…and, together, we kick off the World Science Festival, this morning at Columbia University during a world-class Science Summit. Really, no joke! I’m included among the “125 leaders from science, business, government, media, and academia who will explore how today’s scientific discoveries will shape tomorrow.” (Columbia’s homepage news.)
(I did have to squirrel my way into this invitation. Finally, the old cheerleading uniform came in handy.)
“The 21st century will be shaped by science,” said Brian Greene, co-founder of the World Science Festival and professor of physics and mathematics at Columbia University. “From the enormous challenges we face and opportunities we have available, science will be the critical driver. To make informed decisions, we need a general public that is not put off by science; rather, the public needs to be excited by science and prepared to engage with its implications for the future.”
The Festival seeks to transform the public perception of science by producing high caliber, entertaining and thought-provoking programs–for five days throughout New York City–that make science exciting, accessible, compelling, and inspirational. That’s Brian’s stated goal for the World Science Festival. A terrific goal and one we should all support.
I hope I have an opportunity to share some thoughts with Brian and the 123 other leaders in the room. Engaging the public in science is critical and helps us make better decisions, particularly when it comes to science policy decisions. But we need authentic opportunities to inject our values and opinions into important discussions of science and science policy. Let the public, us, displace the lobbyists. Scientists and policy makers can and should do more to trust the public’s desire and capacity to participate in real science activities and discussions. I’ll bring the empirical data with me just in case they don’t believe me.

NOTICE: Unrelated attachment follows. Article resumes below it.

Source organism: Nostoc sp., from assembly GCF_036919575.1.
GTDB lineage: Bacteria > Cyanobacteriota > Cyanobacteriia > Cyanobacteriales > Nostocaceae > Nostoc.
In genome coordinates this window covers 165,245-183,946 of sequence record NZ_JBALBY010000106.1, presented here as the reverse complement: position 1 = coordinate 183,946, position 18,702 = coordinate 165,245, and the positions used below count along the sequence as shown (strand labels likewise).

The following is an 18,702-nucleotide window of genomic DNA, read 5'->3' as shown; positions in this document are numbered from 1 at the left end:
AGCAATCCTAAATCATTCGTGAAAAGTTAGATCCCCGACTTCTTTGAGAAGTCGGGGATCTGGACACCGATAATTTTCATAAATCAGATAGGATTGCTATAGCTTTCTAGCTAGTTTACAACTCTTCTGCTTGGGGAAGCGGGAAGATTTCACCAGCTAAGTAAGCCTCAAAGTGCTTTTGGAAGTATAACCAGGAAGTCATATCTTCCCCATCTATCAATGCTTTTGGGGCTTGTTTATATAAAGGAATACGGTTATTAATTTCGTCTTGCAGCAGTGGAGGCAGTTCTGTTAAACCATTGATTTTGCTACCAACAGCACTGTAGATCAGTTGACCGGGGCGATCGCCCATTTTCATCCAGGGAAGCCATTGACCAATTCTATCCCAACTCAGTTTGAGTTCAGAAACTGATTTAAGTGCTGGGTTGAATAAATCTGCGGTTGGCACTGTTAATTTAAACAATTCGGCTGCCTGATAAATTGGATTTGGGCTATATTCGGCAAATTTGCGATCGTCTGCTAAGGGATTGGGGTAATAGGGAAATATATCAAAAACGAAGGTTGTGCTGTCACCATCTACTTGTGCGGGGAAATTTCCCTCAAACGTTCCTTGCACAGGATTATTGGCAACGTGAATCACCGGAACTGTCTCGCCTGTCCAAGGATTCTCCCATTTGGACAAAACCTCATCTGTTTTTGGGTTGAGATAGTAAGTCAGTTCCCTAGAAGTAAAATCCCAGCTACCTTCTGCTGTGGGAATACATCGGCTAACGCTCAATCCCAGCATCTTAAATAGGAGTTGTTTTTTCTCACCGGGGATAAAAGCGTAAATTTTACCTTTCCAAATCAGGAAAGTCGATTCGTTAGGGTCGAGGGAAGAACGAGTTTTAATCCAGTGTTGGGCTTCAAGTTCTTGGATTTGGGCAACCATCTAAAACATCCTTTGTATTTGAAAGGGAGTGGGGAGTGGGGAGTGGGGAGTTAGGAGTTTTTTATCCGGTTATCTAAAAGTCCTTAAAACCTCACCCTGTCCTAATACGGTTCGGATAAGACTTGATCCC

Speaking of trust, if they haven’t already yanked the mic from my hands, I might suggest that we need more reasons to trust science in spite of the recent abuses by government and industry–and some scientists–covered in this book which I’ve read, and this new one I have yet to read, among many other publications. Depressing stuff, really.
Let’s move back to the happier, more optimistic approach, shall we? The World Science Festival!
I am hopeful Brian can generate enough support from the very public he is aiming to inspire, to help him rattle the old dog–the old model of scientists, lobbyists and government locked behind closed doors to determine important science policy–and motivate all involved to create a transparent and inclusive, forward-thinking science policy process. A process that trusts the voice of the citizen. Let’s hear those voices!
Not sure where to start or what to say? If you’re in the NYC area this week, find your voice at any one of the 40 public events of the World Science Festival beginning Thursday, May 29 through June 1.
If you go, report back about your experience! I’ll be sure to post highlights from the kick off Summit right here.
There’s another way to voice your opinion, of course. Sign the Science Cheerleader’s petition to reopen the Office of Technology Assessment, a terrific nonpartisan legislative office that provided sound science policy advice to Congress. “Hey, hey! What do you say? Let’s reopen the OTA!”